For the rest of the Best tunes of 2000 list, click here.

Best tunes of 1990: #14 The Charlatans “The only one I know”

I received a mixed tape from a friend back in high school, a tape that I mentioned ad nauseum in my old blog, Music Insanity, but one that bears mentioning again in these pages, because it introduced me to a number of bands back in the day, including one that would become one of my all-time favourites: The Charlatans. Known as The Charlatans UK here in North America, the group formed in 1989, “survived” the deaths of two band members and several changes in sound over the years, and have released 13 albums, including this year’s, “Different days”. Not bad for a band that was once referred to as the “also-rans” of Manchester (and later on, the “Britpop survivors”).

Indeed, at the time of “Some friendly”‘s release, the band were lumped in with the likes of Stone Roses and Happy Mondays, despite not being from the greater Manchester area at all. It was obviously more to do with their debut album’s musical proximity than the band’s geography. The album was heavy on the danceable bass and beats, acid house psychedelia, Tim Burgess’s lethargic vocals, and of course, Rob Collin’s monstrous organ work. The aforementioned mixed tape sampled heavily from “Some friendly” but surprisingly, nowhere in its contents was the album’s first single, “The only one I know”, so I didn’t hear it until I got my hands on the cassette tape. And oh, when I did, there was plenty of rewinding and replaying required.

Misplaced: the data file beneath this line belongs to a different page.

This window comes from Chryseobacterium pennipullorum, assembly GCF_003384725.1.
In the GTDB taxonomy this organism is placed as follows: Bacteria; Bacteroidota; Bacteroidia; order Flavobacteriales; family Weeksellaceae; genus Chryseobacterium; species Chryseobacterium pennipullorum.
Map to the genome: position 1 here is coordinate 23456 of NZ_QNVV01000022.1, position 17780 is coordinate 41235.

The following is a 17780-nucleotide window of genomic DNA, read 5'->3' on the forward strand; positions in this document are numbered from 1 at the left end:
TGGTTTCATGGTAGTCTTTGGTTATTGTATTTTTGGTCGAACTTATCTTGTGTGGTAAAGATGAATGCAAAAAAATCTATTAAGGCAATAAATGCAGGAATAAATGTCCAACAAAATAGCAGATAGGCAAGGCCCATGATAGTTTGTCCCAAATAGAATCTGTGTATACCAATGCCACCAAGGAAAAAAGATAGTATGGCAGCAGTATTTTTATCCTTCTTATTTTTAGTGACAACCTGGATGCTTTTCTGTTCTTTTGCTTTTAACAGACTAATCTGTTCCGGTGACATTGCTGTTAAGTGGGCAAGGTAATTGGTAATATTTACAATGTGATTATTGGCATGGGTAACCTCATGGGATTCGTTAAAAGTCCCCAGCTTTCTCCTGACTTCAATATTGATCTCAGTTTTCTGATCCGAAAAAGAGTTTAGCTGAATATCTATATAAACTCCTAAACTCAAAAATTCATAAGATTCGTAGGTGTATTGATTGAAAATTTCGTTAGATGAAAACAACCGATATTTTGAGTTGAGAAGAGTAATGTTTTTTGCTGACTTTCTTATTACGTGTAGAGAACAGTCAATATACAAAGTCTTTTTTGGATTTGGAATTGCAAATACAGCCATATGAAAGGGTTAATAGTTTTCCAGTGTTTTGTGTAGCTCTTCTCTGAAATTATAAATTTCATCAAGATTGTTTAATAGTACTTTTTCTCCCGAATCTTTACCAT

At the time, I saw it as completely new and inventive but I would learn much later that the song borrowed lyrics from The Byrds and an organ riff from Deep Purple. “The only one I know” went on to be The Charlatans’ first top ten single in the UK and hit number 5 on the US Modern Rock charts. Today, it remains one of the band’s best-known songs.

It certainly displays the early incarnation of the band firing on all five proverbial cylinders. The screaming high end on guitars and Martin Blunt’s thumping bass line, simply provide an extra large canvas for Rob Collins to paint his whirling Hammond splatters. And then… and then, there’s Jon Brookes’ mad shuffling drum beat that almost begs you to take up the maracas, à la Bez, and dance like a looney fool. Even today, I feel out of breath just listening to it and remembering all the times, all the drunken nights, I danced to this particular track, mouthing along to what I imagined were the lyrics to “The only one I know”.

Such a great song.

For the rest of the Best tunes of 1990 list, click here.

100 best covers: #96 Barenaked Ladies “Lovers in a dangerous time”